When Steven Nelson signed with the Pittsburgh Steelers a lot of people said, “who”? I am not sure how, though, Nelson started and played nearly every snap for the team that finished with the number one seed in the AFC and made it to the AFC Championship game.
But, it is fair to say for the average football observer that Nelson is not a known name, as he shifted from a slot player in his first three seasons to someone who patrolled the outside for the Chiefs in 2018.
While Nelson was the most targeted cornerback in the NFL last season, the Chiefs defenese was the most targted secondary in the NFL. When your offense has Pat Mahomes you are going to be playing against teams forced to pass the football.
Still, that led to a 53% completion rate. To put that into perspective Joe Haden allowed 59% of his passes to be complete and Artie Burns allowed a whopping 79% of his passes to be complete last season.
This brings us to the main point. Whether you know of Steven Nelson, trust in Steven Nelson or are anxious about the signing, he is an upgrade over their starting cornerback at this time last season.
Burns allowed a passer rating of 149 in 2018 compared to 82 of Nelson. Burns did not pick off a single pass while Nelson hauled in four.
Nelson is 26 years old and coming off of his best season, Burns is 24 and coming off of his worst. There is no way around it, Steven Nelson is a direct upgrade at a position of need.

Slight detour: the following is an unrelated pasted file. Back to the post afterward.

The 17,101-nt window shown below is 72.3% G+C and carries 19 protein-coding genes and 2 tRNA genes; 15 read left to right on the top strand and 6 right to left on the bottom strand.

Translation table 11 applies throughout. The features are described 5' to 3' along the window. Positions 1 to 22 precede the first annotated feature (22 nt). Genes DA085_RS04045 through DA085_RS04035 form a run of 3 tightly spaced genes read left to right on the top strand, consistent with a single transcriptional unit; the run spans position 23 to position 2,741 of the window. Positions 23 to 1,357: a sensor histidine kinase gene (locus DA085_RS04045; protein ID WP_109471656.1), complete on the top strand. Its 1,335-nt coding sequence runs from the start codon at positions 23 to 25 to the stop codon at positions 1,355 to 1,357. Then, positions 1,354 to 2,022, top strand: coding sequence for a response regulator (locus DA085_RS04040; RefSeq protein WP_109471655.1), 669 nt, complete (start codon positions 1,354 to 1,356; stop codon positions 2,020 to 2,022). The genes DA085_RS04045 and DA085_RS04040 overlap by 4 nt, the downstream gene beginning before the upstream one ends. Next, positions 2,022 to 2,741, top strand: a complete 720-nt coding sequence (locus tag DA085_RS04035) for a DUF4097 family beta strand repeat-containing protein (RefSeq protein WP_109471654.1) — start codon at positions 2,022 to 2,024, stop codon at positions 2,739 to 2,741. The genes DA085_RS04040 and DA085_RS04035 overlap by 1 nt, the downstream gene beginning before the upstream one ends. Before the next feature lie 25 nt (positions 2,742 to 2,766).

The question from here becomes how big of an upgrade is he? How can someone start for a winning team all season and still nobody knows who he is?
The way to describe Steven Nelson is almost the exact opposite of Artie Burns. Burns is a big, strong athlete. He brings physical ability that Nelson cannot match. However, he is consistently out of place.
Steven Nelson is a sharp cornerback. He is smart and does not fall for double moves. However, by the same token he is not nearly as athletic as Artie Burns. He also does not have the size, strength, reach or speed.
Burns was much more inconsistent down to down, Nelson was stronger but struggled with the big play. While Burns allowed a paltry 15 yards per reception, Nelson was not far behind allowing over 14 yards per catch. Nelson also was victim to seven touchdowns, the same number as Burns and Sensabaugh combined.
One of the issues Nelson will have to work on is getting his head turned around. Too often Nelson was in the right spot at the right time and was the loser of a jump ball or a deep ball down the field That is how you have a strong completion rate allowed with a ton of big plays surrendered. His size and athleticism deficiencies showed the most when in jump ball scenarios with bigger athletes. This is just something that he cannot get better at.
However, it is fair to say that he is almost always in the right spot. If he can get his head around a bit quicker he could have broke up a few more of those deep passes and turned his stats into gaudy numbers.
What does this mean?
Still, Nelson playing efficient with lapses down the field is better than Burns who was inconsistent near the line of scrimmage and got burnt deep.
Steven Nelson is going to start for the Steelers in 2019 across from Joe Haden. After his breakout 2018, could he be in line for a step forward? Sure. However, that likely means more consistent play in the intermediate with similar success down the field.
Is Nelson a long term solution? We will see. This does not completely take the team out of drafting a cornerback, and the upside of what Nelson can bring is somewhat limited. When an older player like Haden moves on this will not be a player with the upside to step into his number cornerback role.
Still, it is an immediate upgrade at the position they needed it the most. Whatever the upside, it presents a chance to improve in 2019.